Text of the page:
• About JPS
  • History


Language : 日本語

History of JPS

Doors open in 1877 The Physical Society of Japan (JPS) was founded in 1877 as the Tokyo Mathematics Society. It has been said that the society was founded on mathematics because of the Japanese tradition of mathematics, known as wasan. JPS celebrated the centennial of the founding of the Tokyo Mathematics Society in 1977. Its history is as long as those of the Deutsche Physikalische Gesellschaft and the American Physical Society, which celebrated their 150th and 100th anniversaries in 1995 and 1999, respectively.
Historical background The year 1877 marked the establishment of The University of Tokyo, as well as the end of the Seinan War, or Satsuma Rebellion. This may also be seen as the year when the direction was set for the modernization of Japan. In the same year, Dairoku Kikuchi returned to Japan after nine years of study in England as Japan's first mathematician. It was around this time that Yukichi Fukuzawa offered high praise to the significance of Newtonian mechanics and physical laws in "An Outline of a Theory of Civilization" (1875). In the field of physics, it was also around this time that Maxwell wrote his textbook on electromagnetism (1874) and that entropy was first formulated in statistical mechanics (around 1876).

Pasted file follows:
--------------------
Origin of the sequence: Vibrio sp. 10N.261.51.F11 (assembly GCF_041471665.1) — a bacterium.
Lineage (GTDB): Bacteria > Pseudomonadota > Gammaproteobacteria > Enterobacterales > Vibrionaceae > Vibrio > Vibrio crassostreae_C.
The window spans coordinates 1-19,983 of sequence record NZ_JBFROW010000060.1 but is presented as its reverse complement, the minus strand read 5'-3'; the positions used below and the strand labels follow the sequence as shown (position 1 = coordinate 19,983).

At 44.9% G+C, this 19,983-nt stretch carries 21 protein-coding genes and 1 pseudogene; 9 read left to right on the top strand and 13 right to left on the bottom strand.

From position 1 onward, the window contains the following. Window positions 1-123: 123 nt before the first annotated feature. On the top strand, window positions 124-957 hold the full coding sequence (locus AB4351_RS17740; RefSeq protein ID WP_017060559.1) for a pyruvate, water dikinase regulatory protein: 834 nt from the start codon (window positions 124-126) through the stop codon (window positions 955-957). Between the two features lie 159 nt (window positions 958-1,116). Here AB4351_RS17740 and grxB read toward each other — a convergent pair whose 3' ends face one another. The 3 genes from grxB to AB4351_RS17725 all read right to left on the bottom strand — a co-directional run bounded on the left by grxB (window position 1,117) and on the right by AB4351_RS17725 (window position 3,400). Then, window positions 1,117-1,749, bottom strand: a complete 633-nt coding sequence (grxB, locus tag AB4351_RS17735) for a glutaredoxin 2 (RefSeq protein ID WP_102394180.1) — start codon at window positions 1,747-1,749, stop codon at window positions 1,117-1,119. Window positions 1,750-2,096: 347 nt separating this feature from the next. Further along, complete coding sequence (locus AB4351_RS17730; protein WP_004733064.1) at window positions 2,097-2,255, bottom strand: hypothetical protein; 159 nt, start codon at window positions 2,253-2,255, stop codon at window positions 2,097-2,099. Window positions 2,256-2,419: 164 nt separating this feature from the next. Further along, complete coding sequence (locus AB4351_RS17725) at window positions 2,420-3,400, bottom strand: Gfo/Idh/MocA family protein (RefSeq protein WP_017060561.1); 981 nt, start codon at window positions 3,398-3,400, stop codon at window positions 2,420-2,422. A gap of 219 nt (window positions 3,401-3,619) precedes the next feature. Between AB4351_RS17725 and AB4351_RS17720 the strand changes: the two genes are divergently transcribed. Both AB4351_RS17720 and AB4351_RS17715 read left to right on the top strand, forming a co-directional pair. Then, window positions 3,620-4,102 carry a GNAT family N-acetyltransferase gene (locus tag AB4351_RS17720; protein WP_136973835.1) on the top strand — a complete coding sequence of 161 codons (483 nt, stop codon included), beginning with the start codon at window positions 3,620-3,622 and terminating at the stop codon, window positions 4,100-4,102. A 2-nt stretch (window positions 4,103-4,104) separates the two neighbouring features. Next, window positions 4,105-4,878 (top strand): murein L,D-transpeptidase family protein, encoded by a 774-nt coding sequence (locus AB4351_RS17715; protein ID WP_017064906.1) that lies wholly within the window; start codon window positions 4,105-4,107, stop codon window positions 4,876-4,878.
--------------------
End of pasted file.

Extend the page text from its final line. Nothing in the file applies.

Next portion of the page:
Pre-war Mathematico-Physical Society The Tokyo Mathematics Society was reorganized and expanded into the Tokyo Mathematico-Physical Society in 1884 to allow members to study physics and work together. In 1918, it was renamed the Physico-Mathematical Society of Japan at the suggestion of Hantaro Nagaoka, a Japanese physicist. The society continued in this way until the end of World War II. Teiji Takagi's studies in Germany in 1898, Nagaoka's atomic model in 1903, Klein-Nishina's formula in 1928 and other developments during this period paved the historical path to discoveries by Yukawa and Tomonaga.
Dawn of the Physical Society of Japan The final issue of the Journal of the Physico-Mathematical Society of Japan was published as a combined issue in 1944-1945. In that issue, there are reports on all meetings except a regular meeting in August 1945 ("regular meetings" were the equivalent of today's Annual Meetings, which were held monthly at that time). According to the report, a proposal was presented at a meeting of the Board of Directors on November 9, 1945 to dissolve the Physico-Mathematical Society of Japan and separate it into two new societies, the Mathematical Society of Japan and the Physical Society of Japan. The members arrived at a decision on the proposal at an extraordinary general meeting held on December 15, 1945. Reports indicated that at that time, there were a total of 2,582 members, including 1,812 with a background in physics, 592 in mathematics, and 178 from other fields.
JPS today The first meeting marking the founding of JPS was held on April 28, 1946. In the years since, JPS has undergone various changes but remains true to its basic direction. The number of members over this period can be seen in "50 Years of the Physical Society of Japan: A history of the Physical Society of Japan (since 1946)" (Japanese only).